Friday, May 15, 2009
Languedoc Pinot Noir - the silent scandal
If two out of every three cartons of Tropicana Orange Juice were made from something other than oranges, I guess there would be some kind of fuss made about it. When the same kind of thing appears to apply to wine, the noise seems to be far more subdued. In February of this year, the regional Les Depeches newspaper revealed that French authorities were investigating a major fraud. Or, to be precise, the gap between the 167m bottles of Pinot Noir the Aude Region exported every year between 2005-2008 and the 60m bottles that were actually produced by the entire Languedoc region, of which the Aude is a part. 100m bottles of fake Pinot is a sizeable number and the story was picked up by Decanter, Wine Spectator and winecurmudgeon among others. It also featured on the inner pages of US newspapers such as the New York Times. Since then, the silence has been deafening.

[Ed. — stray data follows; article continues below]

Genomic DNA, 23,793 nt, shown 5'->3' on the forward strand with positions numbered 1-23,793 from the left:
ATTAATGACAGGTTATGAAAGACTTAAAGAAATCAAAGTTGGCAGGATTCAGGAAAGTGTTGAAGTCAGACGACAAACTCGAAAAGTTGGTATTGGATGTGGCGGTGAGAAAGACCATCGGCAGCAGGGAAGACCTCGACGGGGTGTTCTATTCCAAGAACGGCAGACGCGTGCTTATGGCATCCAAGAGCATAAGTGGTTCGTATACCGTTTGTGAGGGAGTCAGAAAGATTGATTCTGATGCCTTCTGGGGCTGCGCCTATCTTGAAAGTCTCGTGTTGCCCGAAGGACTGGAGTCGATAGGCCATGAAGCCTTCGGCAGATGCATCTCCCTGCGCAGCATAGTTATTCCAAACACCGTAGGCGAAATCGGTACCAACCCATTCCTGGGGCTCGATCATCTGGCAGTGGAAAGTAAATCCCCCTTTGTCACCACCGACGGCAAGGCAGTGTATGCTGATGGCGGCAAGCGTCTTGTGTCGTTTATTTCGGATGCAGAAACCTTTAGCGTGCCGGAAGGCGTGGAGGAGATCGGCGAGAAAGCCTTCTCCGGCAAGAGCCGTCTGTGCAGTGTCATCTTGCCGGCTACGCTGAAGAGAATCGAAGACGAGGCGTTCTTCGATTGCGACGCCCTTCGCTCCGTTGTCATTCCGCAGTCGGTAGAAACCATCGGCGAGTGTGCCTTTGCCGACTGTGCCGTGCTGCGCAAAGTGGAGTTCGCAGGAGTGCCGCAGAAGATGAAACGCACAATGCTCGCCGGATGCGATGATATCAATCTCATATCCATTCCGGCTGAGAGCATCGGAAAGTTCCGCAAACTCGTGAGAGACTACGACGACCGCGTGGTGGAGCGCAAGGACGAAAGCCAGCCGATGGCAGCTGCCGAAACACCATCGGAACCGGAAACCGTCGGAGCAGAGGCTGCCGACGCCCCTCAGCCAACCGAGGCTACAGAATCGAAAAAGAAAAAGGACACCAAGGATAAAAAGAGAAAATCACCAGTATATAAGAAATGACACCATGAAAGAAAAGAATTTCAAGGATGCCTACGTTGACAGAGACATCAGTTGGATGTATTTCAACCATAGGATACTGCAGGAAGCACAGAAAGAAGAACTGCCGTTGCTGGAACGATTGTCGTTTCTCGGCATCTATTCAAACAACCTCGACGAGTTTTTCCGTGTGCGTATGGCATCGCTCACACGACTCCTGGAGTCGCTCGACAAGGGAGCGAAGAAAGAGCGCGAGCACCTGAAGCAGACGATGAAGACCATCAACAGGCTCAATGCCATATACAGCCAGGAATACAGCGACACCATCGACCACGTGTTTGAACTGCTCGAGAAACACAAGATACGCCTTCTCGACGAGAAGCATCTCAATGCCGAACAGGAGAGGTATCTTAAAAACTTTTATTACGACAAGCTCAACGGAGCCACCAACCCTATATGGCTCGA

Now, I can understand the average US Pinot Noir buyer not having been affected by, or even noticing, this story, but I'd have imagined that a few wine store managers and a few wine enthusiasts might have been aware of it. I was personally rather more than curious about the impact of the fraud because - to declare an interest - I helped to create and have a third share of a French Pinot Noir - Le Grand Noir - that is on sale in the US. Its sales are brisk, and I wondered how much this success might owe to the fact that it's genuinely made from Pinot Noir. But apparently not. It seems that the booming US market for French Pinot Noir has not even been slightly bruised by the news that most of it is not what it claims to be.